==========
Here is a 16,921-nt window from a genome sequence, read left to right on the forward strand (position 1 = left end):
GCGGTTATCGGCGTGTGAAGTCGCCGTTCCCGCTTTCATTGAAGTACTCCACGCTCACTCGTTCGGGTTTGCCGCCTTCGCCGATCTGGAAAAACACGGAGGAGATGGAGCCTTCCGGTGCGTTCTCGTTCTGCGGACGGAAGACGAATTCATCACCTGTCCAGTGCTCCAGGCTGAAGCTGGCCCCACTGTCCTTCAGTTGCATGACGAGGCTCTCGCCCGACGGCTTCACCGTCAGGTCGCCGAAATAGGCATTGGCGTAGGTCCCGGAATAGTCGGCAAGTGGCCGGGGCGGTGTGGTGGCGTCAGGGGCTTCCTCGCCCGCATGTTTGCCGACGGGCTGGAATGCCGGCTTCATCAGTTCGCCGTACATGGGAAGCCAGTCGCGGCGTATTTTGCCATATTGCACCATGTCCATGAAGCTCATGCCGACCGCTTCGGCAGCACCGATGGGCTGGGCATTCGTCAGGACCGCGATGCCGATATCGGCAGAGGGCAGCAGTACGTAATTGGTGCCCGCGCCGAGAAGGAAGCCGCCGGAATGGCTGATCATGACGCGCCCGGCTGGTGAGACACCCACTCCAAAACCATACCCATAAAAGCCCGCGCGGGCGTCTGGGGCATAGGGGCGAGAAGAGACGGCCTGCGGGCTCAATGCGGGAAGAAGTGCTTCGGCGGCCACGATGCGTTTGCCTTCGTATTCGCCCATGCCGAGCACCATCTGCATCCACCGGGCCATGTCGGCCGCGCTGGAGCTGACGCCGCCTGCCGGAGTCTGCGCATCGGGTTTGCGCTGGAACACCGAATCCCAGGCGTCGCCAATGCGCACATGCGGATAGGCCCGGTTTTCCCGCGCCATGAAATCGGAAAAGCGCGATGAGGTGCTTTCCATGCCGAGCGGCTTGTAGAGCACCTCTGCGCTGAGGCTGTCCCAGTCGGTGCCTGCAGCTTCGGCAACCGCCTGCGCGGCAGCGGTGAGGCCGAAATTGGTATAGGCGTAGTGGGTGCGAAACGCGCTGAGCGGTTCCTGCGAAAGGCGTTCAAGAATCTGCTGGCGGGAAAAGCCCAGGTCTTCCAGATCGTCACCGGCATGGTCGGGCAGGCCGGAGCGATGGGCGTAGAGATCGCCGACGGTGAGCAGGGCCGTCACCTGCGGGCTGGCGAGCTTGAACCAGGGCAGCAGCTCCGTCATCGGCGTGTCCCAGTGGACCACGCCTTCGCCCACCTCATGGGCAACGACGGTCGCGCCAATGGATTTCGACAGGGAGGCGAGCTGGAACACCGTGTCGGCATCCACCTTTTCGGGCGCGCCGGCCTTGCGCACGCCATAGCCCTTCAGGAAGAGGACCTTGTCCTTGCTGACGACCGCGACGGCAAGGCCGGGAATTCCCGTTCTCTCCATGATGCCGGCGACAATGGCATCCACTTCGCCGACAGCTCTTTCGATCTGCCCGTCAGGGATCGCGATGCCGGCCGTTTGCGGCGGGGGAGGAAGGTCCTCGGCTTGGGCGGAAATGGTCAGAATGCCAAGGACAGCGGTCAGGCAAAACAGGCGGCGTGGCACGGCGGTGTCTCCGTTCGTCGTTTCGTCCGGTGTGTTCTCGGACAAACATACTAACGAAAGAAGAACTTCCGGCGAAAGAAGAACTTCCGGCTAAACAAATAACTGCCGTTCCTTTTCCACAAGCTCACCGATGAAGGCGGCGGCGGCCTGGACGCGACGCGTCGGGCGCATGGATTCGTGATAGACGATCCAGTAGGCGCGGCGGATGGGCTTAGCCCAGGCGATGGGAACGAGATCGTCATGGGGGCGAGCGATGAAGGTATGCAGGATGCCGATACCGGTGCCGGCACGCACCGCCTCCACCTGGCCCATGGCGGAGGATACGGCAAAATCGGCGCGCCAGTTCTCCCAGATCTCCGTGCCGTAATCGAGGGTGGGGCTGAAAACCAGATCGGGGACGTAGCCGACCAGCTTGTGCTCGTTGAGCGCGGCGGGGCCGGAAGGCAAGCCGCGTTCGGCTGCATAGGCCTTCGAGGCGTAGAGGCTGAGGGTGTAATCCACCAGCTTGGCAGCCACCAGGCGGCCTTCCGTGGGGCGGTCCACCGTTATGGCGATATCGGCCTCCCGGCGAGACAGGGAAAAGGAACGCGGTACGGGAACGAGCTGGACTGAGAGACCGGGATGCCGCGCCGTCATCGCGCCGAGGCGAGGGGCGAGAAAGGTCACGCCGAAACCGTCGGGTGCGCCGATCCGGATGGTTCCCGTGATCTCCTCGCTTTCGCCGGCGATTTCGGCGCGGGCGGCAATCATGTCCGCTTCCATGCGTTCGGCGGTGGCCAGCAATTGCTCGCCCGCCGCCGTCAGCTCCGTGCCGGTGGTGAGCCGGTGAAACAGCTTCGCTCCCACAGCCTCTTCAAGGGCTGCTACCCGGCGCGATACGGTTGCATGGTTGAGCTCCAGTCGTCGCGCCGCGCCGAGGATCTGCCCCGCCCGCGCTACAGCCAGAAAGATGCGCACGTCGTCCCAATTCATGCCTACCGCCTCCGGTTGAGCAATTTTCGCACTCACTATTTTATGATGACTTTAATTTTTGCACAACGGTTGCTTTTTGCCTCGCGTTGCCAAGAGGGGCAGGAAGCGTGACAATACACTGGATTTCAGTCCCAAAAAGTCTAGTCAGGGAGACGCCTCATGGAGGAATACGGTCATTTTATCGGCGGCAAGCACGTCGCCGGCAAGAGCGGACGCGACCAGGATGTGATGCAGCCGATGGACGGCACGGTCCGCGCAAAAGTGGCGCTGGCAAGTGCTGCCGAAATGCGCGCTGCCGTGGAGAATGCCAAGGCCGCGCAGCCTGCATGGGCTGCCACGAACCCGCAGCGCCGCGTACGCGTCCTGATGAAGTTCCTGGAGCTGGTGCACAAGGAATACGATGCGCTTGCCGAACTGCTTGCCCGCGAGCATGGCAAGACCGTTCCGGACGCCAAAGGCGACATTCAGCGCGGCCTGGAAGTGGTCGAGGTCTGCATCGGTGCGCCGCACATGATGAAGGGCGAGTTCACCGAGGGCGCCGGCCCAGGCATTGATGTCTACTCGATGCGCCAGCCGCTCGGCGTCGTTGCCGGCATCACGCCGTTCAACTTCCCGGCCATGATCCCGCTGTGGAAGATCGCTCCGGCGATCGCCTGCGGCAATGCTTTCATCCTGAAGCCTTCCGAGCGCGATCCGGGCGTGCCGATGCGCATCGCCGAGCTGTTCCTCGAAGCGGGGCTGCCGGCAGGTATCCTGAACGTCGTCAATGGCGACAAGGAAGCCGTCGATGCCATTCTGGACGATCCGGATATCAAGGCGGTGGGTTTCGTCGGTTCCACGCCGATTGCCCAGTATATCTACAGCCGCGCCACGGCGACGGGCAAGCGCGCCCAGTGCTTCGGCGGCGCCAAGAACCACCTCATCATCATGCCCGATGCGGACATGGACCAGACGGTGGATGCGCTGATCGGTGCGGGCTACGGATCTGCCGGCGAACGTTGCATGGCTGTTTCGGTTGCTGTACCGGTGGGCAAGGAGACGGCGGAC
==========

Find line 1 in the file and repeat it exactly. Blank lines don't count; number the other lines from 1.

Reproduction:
Here is a 16,921-nt window from a genome sequence, read left to right on the forward strand (position 1 = left end):